Even simple dialogue between characters suffers under the choppy editing. In an early dinner scene, Dan and Laurie reminisce about Captain Carnage, the masochistic supervillain. Dan recounts how he refused to arrest Carnage, because the guy enjoyed getting beat up, but Laurie never recounts her own experience. So when the conversation reaches the punchline of Rorschach's encounter with the Supermasochist -- and subsequently getting dropped down an elevator shaft -- the joke falls flat (pun intended), because it wasn't quite built up to enough. Again, I suspect that the missing dialogue was filmed, but edited out for time constraints, and the scene suffers because of it.
The character of Ozymandias also feels underdeveloped. Not enough of his fascinating backstory as "the smartest man in the world" is given, like how he predicted the looming nuclear crisis, and retired from crimefighting two years before the Keene Act so that he could work on saving the world his own way. There's no understanding of how he made his fortune, why he watches so many TVs, or even what Bubastis is. Much of this is accomplished in the graphic novel through clippings, and their absence here is felt. Again, I suspect that much of the exposition needed here is edited out for time.
The only major change to the actual story that I didn't understand was why it is Dreiberg, and not Rorschach, who goes to visit Veidt near the beginning of the story, to warn him that a mask killer may be on the loose. I'm not sure what the change accomplished, and why it was felt necessary, because it felt "wrong."
I could live with the revised ending -- where Dr. Manhattan is framed, instead of a staged alien invasion -- if it had been handled better. As it stands, no thought is given to *why* Dr. Manhattan would suddenly attack Earth's major cities, just that he did, and this threat unites humanity. It feels like a cheat, where the right exposition might have made it work better.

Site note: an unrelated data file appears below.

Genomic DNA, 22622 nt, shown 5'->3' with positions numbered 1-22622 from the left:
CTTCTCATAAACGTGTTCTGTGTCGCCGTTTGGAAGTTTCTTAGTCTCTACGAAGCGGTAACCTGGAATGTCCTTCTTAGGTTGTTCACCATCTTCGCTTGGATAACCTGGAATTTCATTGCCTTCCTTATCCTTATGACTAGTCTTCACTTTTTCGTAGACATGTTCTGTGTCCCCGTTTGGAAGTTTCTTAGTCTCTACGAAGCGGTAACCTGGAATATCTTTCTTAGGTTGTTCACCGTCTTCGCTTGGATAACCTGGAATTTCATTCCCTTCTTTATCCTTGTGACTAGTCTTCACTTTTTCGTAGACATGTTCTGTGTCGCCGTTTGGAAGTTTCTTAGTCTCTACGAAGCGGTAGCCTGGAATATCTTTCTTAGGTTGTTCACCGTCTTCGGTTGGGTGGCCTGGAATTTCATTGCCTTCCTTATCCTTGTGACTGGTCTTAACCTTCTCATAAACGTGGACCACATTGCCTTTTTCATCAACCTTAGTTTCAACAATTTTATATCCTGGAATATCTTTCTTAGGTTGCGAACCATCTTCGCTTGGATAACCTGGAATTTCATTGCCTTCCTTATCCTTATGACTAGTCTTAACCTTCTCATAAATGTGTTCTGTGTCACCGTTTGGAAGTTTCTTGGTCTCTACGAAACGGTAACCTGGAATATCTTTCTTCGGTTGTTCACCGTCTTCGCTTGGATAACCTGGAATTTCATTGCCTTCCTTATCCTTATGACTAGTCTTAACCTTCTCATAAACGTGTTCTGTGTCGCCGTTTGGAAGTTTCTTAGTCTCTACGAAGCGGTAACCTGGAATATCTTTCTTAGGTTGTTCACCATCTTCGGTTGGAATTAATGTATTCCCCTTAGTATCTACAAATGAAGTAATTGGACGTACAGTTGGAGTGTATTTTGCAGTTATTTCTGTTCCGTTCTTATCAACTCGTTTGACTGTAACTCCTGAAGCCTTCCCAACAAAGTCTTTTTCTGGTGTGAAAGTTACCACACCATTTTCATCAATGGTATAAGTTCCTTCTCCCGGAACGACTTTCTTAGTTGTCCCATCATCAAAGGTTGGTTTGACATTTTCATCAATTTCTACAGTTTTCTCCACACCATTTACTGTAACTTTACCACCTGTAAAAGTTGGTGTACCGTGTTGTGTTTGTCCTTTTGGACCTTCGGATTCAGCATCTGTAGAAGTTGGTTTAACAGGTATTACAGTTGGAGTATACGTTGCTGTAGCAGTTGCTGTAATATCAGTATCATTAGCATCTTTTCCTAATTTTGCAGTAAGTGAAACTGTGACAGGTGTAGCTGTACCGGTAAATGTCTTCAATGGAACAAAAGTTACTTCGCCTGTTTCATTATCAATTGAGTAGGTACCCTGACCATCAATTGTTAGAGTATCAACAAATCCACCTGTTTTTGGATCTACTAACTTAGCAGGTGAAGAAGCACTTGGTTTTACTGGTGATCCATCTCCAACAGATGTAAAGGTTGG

OK, enough criticism of what was wrong with the film. here's some of the things it does right:
The opening credits actually do a good job of filling in the backstory of the Minutemen, and events leading up to the present day. Showing the Comedian as the JFK assassin certainly paints him as a dark character. And the lesbian kiss between the Silhouette and the nurse on the streets of New York during the end of the WWII celebration, an homage to the famous Life magazine photo, was brilliant, and sets the audience up for her eventual murder.
Dr. Manhattan is mesmerizing onscreen, and yes, I admit I enjoyed looking at his glowing blue penis. I'm so glad Snyder didn't shy away from Dr. Manhattan's constant nudity. Billy Crudup does a splendid job portraying Jon's growing detachment from humanity and dispassionate demeanor.
Silk Spectre and Nite Owl are also very well developed, and Rorschach is just downright creepy. I only wish that Rorschach's death was handled better, because he comes across as whiny instead of enraged when he goads Dr. Manhattan into killing him.
All in all, this is an entertaining, if somewhat long, film. I only hope that the Director's Cut and DVD release will fill in the confusing missing blanks that editing for time took out.